Liquid carbon

Laser-driven liquid carbon is generated in less than 0.5 ps!

E. Principi et al.  Phys. Rev. Lett. 125, 155703 (2020)
A liquid carbon (l-C) sample is generated through constant volume heating exposing an amorphous carbon foil to an intense ultrashort laser pulse. Time-resolved x-ray absorption spectroscopy at the C K edge is used to monitor the dynamics of the melting process revealing a subpicosecond rearrangement of the electronic structure associated with a sudden change of the C bonding hybridization. The obtained l-C sample, resulting from a nonthermal melting mechanism, reaches a transient equilibrium condition with a temperature of about 14 200 K and pressure in the order of 0.5 Mbar in about 0.3 ps, prior to hydrodynamic expansion. A detailed analysis of the atomic and electronic structure in solid-density l-C based on time-resolved x-ray absorption spectroscopy and theoretical simulations is presented. The method can be fruitfully used for extending the experimental investigation of the C phase diagram in a vast unexplored region covering the 103–104  K temperature range with pressures up to 1 Mbar.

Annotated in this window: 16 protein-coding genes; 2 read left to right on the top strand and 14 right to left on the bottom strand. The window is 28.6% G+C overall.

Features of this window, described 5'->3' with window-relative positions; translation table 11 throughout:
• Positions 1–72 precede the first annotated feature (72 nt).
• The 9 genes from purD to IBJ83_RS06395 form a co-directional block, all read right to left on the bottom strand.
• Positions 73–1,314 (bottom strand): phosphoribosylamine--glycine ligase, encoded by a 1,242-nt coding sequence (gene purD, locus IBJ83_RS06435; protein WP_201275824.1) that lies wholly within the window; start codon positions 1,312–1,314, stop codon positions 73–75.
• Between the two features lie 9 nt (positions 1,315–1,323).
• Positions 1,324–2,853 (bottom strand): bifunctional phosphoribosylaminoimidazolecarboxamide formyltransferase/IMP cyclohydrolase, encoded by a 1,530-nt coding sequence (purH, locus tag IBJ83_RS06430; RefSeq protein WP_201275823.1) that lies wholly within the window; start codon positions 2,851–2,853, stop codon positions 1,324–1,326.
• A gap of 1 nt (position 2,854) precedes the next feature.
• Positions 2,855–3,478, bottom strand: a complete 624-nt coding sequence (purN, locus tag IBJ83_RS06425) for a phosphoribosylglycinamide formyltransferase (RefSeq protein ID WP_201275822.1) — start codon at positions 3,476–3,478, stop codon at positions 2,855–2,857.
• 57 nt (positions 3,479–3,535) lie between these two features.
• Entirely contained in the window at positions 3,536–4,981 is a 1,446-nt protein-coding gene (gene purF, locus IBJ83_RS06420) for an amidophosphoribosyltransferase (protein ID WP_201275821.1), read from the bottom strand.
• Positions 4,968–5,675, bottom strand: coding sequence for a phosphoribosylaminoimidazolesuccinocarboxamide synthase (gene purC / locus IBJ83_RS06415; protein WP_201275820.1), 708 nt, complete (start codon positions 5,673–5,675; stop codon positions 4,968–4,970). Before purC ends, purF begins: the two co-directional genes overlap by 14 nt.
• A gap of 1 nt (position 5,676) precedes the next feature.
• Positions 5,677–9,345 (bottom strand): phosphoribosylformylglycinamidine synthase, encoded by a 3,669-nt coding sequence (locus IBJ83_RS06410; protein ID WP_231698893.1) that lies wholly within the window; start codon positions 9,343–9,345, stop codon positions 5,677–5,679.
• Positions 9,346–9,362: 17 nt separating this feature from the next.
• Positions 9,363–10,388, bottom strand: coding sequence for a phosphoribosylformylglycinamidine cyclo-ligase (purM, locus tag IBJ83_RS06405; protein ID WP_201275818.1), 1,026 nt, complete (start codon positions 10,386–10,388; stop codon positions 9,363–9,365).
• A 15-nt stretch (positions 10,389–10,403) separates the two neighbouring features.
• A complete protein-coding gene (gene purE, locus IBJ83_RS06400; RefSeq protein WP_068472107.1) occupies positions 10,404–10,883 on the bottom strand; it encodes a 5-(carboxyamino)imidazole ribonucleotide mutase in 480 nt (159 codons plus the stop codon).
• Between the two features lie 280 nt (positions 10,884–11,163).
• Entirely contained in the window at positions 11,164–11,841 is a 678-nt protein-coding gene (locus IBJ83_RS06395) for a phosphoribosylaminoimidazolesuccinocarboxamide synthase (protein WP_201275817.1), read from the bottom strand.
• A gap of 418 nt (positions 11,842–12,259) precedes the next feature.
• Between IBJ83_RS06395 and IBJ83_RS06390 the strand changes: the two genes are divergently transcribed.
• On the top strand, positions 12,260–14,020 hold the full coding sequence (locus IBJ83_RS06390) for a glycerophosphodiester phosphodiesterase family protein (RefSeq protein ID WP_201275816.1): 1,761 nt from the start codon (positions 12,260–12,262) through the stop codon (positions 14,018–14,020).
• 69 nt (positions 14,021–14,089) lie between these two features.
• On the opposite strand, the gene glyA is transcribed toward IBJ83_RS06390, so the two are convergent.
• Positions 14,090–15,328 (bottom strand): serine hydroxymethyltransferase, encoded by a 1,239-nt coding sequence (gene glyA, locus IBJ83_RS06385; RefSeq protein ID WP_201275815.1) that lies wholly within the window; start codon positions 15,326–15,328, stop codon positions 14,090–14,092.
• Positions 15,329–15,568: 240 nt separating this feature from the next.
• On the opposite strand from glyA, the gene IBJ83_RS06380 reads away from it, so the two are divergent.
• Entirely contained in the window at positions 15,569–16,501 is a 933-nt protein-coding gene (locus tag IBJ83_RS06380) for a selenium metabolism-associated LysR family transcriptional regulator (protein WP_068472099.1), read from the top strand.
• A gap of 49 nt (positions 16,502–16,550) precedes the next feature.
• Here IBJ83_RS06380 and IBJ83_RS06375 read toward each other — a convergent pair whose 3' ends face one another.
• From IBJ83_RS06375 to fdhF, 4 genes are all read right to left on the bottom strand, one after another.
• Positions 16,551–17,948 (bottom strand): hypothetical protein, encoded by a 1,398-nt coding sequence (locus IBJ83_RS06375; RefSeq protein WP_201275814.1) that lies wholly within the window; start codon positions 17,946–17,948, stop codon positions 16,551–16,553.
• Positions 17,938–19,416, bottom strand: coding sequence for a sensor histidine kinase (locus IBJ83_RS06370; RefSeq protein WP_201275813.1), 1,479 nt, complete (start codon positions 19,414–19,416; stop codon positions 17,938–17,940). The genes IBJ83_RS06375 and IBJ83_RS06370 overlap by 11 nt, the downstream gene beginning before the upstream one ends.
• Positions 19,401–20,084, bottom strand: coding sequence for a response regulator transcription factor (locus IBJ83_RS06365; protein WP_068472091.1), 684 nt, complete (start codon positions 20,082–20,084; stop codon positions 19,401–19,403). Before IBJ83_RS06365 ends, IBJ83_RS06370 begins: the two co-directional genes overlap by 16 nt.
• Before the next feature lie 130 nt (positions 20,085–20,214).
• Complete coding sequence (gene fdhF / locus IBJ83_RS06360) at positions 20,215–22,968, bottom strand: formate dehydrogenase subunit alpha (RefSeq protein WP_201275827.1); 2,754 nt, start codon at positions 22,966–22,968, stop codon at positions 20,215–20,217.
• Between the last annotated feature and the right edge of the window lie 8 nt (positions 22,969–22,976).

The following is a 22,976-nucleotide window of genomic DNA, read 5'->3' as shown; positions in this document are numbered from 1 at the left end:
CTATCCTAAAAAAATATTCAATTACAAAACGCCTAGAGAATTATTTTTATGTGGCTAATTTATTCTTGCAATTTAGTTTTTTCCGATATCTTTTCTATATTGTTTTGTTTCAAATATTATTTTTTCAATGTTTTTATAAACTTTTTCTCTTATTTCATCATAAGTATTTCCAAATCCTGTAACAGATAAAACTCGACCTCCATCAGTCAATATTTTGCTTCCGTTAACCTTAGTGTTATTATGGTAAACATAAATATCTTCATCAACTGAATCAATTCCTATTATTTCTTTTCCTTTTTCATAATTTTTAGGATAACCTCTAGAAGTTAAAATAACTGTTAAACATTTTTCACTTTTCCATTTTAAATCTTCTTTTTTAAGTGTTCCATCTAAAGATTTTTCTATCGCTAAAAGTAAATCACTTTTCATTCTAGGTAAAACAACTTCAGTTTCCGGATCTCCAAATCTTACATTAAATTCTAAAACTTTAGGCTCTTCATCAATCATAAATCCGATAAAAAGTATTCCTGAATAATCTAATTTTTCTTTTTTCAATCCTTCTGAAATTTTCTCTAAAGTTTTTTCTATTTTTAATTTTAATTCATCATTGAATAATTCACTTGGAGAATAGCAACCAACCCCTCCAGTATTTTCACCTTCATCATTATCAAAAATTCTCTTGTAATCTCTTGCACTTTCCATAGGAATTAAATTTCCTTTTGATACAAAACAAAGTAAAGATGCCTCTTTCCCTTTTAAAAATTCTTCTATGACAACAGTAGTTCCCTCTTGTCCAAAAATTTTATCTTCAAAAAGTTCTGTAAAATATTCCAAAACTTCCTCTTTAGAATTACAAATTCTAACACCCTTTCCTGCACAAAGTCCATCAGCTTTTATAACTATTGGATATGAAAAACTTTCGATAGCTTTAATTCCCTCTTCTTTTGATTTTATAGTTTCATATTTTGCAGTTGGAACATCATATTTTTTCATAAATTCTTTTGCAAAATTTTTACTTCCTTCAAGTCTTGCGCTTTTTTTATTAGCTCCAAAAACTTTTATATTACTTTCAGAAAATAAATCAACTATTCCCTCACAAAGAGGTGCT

Further informative readings:
TOP STORY (2020)
FELs of Europe, issue 10 (2021)
Research Outreach, issue 125, pp 162 (2021)

Last Updated on Tuesday, 12 October 2021 09:14